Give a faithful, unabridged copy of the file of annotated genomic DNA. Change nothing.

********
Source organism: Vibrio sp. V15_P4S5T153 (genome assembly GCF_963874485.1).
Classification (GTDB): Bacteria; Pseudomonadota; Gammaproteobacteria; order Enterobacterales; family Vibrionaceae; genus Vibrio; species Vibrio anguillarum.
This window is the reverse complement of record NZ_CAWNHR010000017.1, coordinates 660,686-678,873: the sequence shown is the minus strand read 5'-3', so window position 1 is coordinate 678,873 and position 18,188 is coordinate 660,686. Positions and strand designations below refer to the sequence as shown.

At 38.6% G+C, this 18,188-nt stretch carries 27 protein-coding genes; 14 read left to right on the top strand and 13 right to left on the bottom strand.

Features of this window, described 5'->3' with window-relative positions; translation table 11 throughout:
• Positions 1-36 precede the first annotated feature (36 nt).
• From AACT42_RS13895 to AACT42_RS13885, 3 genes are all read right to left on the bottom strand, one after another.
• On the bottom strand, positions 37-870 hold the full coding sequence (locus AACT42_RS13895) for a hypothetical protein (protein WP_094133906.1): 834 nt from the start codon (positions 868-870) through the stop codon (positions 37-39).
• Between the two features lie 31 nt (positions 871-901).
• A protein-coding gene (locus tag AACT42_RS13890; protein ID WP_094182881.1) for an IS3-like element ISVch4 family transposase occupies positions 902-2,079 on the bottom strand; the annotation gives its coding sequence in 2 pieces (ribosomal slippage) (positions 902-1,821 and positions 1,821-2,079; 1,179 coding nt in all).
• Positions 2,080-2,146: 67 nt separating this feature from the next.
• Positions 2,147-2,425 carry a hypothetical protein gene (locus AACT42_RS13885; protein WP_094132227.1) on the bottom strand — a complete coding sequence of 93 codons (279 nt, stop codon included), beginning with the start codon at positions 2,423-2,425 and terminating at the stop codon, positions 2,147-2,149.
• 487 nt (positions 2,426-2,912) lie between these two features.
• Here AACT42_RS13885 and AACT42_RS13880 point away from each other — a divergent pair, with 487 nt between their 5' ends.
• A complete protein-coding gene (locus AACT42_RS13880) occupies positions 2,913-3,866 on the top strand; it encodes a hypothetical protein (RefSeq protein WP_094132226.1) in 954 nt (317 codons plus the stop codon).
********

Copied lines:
Source organism: Vibrio sp. V15_P4S5T153 (genome assembly GCF_963874485.1).
Classification (GTDB): Bacteria; Pseudomonadota; Gammaproteobacteria; order Enterobacterales; family Vibrionaceae; genus Vibrio; species Vibrio anguillarum.
This window is the reverse complement of record NZ_CAWNHR010000017.1, coordinates 660,686-678,873: the sequence shown is the minus strand read 5'-3', so window position 1 is coordinate 678,873 and position 18,188 is coordinate 660,686. Positions and strand designations below refer to the sequence as shown.

At 38.6% G+C, this 18,188-nt stretch carries 27 protein-coding genes; 14 read left to right on the top strand and 13 right to left on the bottom strand.

Features of this window, described 5'->3' with window-relative positions; translation table 11 throughout:
• Positions 1-36 precede the first annotated feature (36 nt).
• From AACT42_RS13895 to AACT42_RS13885, 3 genes are all read right to left on the bottom strand, one after another.
• On the bottom strand, positions 37-870 hold the full coding sequence (locus AACT42_RS13895) for a hypothetical protein (protein WP_094133906.1): 834 nt from the start codon (positions 868-870) through the stop codon (positions 37-39).
• Between the two features lie 31 nt (positions 871-901).
• A protein-coding gene (locus tag AACT42_RS13890; protein ID WP_094182881.1) for an IS3-like element ISVch4 family transposase occupies positions 902-2,079 on the bottom strand; the annotation gives its coding sequence in 2 pieces (ribosomal slippage) (positions 902-1,821 and positions 1,821-2,079; 1,179 coding nt in all).
• Positions 2,080-2,146: 67 nt separating this feature from the next.
• Positions 2,147-2,425 carry a hypothetical protein gene (locus AACT42_RS13885; protein WP_094132227.1) on the bottom strand — a complete coding sequence of 93 codons (279 nt, stop codon included), beginning with the start codon at positions 2,423-2,425 and terminating at the stop codon, positions 2,147-2,149.
• 487 nt (positions 2,426-2,912) lie between these two features.
• Here AACT42_RS13885 and AACT42_RS13880 point away from each other — a divergent pair, with 487 nt between their 5' ends.
• A complete protein-coding gene (locus AACT42_RS13880) occupies positions 2,913-3,866 on the top strand; it encodes a hypothetical protein (RefSeq protein WP_094132226.1) in 954 nt (317 codons plus the stop codon).